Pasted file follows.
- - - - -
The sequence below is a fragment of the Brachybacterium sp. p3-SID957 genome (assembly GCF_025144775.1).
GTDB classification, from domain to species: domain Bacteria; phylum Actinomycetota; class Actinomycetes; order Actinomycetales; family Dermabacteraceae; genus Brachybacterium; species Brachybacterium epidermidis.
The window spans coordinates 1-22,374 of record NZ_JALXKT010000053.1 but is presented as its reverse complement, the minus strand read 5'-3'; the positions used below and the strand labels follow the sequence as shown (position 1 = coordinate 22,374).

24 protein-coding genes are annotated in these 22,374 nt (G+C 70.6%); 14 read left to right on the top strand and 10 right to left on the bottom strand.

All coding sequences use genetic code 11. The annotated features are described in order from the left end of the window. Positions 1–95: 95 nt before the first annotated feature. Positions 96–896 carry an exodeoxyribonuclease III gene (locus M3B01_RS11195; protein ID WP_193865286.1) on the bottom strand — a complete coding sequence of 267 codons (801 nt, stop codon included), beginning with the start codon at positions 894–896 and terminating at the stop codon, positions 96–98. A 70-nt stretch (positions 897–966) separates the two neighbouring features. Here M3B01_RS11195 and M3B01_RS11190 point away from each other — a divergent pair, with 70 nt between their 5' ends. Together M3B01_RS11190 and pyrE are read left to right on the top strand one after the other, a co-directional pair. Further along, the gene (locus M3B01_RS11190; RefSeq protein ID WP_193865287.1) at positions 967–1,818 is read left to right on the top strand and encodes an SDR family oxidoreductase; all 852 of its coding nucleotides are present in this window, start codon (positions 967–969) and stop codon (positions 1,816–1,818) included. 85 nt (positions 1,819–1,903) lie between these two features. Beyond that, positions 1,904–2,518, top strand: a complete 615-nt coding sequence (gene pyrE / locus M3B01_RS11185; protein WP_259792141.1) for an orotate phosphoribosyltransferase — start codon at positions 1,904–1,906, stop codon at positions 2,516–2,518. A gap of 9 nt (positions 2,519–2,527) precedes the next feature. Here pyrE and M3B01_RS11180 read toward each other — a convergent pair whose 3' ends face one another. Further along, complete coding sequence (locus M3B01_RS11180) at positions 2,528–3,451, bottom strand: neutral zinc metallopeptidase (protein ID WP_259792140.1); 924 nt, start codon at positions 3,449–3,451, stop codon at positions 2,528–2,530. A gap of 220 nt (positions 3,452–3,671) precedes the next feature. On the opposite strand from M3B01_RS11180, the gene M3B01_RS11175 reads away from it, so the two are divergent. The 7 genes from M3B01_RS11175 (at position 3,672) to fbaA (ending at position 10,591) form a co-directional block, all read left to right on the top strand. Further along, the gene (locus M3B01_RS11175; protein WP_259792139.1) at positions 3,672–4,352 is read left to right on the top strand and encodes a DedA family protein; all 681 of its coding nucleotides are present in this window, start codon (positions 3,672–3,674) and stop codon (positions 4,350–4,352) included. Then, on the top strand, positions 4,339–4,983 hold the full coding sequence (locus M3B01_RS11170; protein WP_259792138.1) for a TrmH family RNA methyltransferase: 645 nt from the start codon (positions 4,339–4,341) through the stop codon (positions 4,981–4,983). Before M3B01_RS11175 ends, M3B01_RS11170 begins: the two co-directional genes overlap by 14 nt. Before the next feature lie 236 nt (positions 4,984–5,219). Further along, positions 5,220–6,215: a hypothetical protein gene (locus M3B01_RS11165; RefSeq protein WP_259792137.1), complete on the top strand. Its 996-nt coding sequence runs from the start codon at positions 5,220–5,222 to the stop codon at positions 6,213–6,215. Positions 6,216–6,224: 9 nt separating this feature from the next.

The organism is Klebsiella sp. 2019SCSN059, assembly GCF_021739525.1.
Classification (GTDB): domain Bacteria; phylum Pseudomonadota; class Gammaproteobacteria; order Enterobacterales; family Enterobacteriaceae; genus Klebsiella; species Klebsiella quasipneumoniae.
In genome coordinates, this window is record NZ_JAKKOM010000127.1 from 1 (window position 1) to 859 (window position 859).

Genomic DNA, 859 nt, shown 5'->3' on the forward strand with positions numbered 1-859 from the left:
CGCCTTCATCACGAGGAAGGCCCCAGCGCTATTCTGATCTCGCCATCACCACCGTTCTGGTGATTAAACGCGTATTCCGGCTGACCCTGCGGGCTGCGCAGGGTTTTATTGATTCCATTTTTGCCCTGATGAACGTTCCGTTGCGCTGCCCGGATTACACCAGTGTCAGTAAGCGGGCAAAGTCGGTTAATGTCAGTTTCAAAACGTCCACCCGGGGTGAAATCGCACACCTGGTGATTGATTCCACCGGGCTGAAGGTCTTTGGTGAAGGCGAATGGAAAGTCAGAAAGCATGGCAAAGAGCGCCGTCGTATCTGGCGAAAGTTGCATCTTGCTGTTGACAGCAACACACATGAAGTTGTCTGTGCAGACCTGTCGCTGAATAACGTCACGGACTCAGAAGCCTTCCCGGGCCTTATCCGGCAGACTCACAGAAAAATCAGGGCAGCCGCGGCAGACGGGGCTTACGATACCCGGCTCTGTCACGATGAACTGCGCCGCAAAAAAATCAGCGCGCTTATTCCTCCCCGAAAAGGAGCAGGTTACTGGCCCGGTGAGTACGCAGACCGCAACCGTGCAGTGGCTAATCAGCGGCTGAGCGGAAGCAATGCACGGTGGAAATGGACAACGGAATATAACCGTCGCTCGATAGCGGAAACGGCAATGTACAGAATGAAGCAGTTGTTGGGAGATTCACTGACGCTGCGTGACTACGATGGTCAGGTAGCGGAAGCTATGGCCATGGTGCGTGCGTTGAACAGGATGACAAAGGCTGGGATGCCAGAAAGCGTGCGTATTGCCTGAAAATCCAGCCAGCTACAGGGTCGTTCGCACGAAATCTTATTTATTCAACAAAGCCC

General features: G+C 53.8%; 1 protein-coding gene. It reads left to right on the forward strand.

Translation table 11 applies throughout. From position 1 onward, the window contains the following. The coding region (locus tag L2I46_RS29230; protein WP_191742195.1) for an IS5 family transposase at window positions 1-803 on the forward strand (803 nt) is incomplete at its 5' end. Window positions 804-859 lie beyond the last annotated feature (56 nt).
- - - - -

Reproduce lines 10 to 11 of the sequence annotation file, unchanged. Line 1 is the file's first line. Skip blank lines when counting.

CGCCTTCATCACGAGGAAGGCCCCAGCGCTATTCTGATCTCGCCATCACCACCGTTCTGGTGATTAAACGCGTATTCCGGCTGACCCTGCGGGCTGCGCAGGGTTTTATTGATTCCATTTTTGCCCTGATGAACGTTCCGTTGCGCTGCCCGGATTACACCAGTGTCAGTAAGCGGGCAAAGTCGGTTAATGTCAGTTTCAAAACGTCCACCCGGGGTGAAATCGCACACCTGGTGATTGATTCCACCGGGCTGAAGGTCTTTGGTGAAGGCGAATGGAAAGTCAGAAAGCATGGCAAAGAGCGCCGTCGTATCTGGCGAAAGTTGCATCTTGCTGTTGACAGCAACACACATGAAGTTGTCTGTGCAGACCTGTCGCTGAATAACGTCACGGACTCAGAAGCCTTCCCGGGCCTTATCCGGCAGACTCACAGAAAAATCAGGGCAGCCGCGGCAGACGGGGCTTACGATACCCGGCTCTGTCACGATGAACTGCGCCGCAAAAAAATCAGCGCGCTTATTCCTCCCCGAAAAGGAGCAGGTTACTGGCCCGGTGAGTACGCAGACCGCAACCGTGCAGTGGCTAATCAGCGGCTGAGCGGAAGCAATGCACGGTGGAAATGGACAACGGAATATAACCGTCGCTCGATAGCGGAAACGGCAATGTACAGAATGAAGCAGTTGTTGGGAGATTCACTGACGCTGCGTGACTACGATGGTCAGGTAGCGGAAGCTATGGCCATGGTGCGTGCGTTGAACAGGATGACAAAGGCTGGGATGCCAGAAAGCGTGCGTATTGCCTGAAAATCCAGCCAGCTACAGGGTCGTTCGCACGAAATCTTATTTATTCAACAAAGCCC

General features: G+C 53.8%; 1 protein-coding gene. It reads left to right on the forward strand.